Skip to main content

Microsoft Azure

At a high level, Microsoft Azure is simple to understand: It runs applications and stores data in the cloud.

What is it?
SKU, Price Model, SLAs
Other Components within Products

Microsoft Azure provides developers with on-demand compute, storage, networking and content delivery capabilities to host, scale and manage Web applications on the Internet through Microsoft data centers. Azure serves as the development, service hosting and service management environment for the Azure platform.

The five parts of Azure today are the following:

  • Compute: An Azure compute hosted service consists of one or more roles. A role defines a component that can run in the execution environment within Azure. Code running within a hosted service can be created using the .NET Framework in languages such as C# and Visual Basic, or they can be built without .NET in C++, Java, and other languages. Developers can use Visual Studio or other development tools, and they’re free to use technologies such as ASP.NET, Windows Communication Foundation (WCF), and PHP within their roles.
  • Storage: This service allows storing binary large objects (blobs), provides queues for communication between components of Azure applications, and even offers a form of tables with a simple query language. (Azure applications that need traditional relational storage can also use SQL Azure.) Both Azure applications and on-premises applications can access the Azure storage service, using either REST APIs or managed APIs.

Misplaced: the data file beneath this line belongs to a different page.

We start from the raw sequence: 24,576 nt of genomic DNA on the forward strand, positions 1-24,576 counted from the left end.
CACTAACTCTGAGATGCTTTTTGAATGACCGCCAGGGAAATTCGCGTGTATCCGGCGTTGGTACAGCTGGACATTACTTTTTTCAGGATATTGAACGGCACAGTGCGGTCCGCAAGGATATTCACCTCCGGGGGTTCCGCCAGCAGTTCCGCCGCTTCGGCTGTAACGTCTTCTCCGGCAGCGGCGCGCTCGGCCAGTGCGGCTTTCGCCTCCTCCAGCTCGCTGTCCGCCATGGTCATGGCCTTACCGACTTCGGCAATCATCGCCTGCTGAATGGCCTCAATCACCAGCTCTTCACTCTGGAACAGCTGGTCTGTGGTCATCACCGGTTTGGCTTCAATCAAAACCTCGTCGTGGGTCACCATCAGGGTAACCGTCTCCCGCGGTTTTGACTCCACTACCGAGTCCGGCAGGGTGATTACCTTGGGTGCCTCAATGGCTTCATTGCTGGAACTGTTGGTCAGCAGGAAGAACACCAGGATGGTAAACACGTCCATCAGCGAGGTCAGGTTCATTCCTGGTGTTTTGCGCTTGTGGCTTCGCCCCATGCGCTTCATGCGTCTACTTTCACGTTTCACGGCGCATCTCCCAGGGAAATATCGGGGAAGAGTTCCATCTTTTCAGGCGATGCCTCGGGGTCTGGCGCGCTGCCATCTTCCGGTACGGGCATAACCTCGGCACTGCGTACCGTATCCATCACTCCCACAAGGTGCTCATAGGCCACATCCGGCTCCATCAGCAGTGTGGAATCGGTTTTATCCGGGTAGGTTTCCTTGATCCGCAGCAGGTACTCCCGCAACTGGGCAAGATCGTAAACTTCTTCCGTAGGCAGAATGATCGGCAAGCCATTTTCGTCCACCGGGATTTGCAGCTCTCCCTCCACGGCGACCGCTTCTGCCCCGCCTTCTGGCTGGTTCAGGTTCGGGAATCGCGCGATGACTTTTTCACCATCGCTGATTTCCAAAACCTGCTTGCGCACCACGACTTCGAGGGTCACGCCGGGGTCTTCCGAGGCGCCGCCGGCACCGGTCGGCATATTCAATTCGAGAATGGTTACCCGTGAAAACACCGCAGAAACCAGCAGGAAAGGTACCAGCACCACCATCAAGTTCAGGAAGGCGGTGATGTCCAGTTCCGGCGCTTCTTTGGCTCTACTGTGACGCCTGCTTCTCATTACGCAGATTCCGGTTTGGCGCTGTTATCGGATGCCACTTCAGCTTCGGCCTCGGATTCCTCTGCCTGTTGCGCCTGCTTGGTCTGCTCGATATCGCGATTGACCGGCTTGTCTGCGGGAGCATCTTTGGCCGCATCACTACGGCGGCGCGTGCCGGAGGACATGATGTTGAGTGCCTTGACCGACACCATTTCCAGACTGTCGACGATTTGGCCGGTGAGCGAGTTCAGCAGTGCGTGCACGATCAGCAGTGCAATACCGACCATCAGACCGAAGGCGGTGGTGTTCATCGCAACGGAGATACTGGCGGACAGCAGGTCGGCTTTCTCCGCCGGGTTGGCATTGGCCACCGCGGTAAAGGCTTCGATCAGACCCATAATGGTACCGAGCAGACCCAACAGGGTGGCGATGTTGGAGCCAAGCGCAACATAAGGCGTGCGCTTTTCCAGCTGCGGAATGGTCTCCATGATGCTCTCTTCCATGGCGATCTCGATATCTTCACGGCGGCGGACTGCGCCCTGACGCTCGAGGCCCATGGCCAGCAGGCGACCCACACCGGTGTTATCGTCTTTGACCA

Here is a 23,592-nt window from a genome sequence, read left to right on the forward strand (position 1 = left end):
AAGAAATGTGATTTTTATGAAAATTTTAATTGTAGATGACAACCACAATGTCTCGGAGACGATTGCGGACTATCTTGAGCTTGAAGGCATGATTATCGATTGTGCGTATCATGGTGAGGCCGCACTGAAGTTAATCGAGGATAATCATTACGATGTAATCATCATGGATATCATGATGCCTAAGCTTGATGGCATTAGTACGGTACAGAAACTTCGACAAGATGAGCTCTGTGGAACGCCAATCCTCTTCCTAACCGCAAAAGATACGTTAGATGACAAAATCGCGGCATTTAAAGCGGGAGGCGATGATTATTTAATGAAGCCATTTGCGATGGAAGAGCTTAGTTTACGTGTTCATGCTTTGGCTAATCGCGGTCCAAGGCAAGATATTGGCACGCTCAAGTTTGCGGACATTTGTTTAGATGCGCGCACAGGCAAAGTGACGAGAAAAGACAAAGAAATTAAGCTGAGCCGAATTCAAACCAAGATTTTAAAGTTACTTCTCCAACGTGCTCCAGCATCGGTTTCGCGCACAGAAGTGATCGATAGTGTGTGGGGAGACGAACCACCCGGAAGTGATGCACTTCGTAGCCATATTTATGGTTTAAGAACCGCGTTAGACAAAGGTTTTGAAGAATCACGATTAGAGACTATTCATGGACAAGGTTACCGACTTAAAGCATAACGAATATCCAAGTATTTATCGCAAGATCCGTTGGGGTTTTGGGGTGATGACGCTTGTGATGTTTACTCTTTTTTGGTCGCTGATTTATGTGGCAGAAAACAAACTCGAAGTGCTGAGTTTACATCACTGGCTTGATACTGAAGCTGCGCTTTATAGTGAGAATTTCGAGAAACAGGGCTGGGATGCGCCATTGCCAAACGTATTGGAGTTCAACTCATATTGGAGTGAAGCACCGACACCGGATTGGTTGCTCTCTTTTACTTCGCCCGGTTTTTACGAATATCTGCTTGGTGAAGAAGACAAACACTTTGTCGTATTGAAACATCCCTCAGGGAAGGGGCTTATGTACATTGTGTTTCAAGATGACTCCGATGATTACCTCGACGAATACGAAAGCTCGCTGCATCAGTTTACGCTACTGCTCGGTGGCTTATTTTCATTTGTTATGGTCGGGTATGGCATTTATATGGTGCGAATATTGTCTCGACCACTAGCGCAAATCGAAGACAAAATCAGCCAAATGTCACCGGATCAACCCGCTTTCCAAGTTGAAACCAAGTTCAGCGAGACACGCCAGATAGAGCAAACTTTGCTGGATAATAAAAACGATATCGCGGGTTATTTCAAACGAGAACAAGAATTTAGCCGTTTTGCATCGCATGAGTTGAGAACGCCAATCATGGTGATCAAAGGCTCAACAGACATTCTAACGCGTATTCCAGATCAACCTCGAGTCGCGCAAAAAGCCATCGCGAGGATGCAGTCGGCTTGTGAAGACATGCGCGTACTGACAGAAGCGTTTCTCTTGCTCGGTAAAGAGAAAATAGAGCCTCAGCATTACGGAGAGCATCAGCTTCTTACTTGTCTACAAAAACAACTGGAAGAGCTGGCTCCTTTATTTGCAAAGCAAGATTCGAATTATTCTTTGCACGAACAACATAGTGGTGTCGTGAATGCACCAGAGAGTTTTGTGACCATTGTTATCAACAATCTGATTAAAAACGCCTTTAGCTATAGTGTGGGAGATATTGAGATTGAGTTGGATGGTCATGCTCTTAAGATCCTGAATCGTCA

• Fabric controller: Azure runs on a large number of machines. The fabric controller’s job is to knit the machines in a single Azure data center into a cohesive whole. The Azure compute and storage services are then built on top of this pool of processing power.
  • Content delivery network (CDN): Caching frequently accessed data closer to its users speeds up access to that data. The Azure CDN can do this for blobs, maintaining cached copies at sites around the world.
  • Connect: It’s often useful for organizations to interact with cloud applications as if they were inside the organization’s own firewall. Azure Connect allows this, making it easier for, say, an Azure application to access an on-premises database.

For more information about Azure, check out the following resources:

PaaS Solutions


Virtual Academy

Get training on best practices for implementation. Sign up for Microsoft Cloud Academy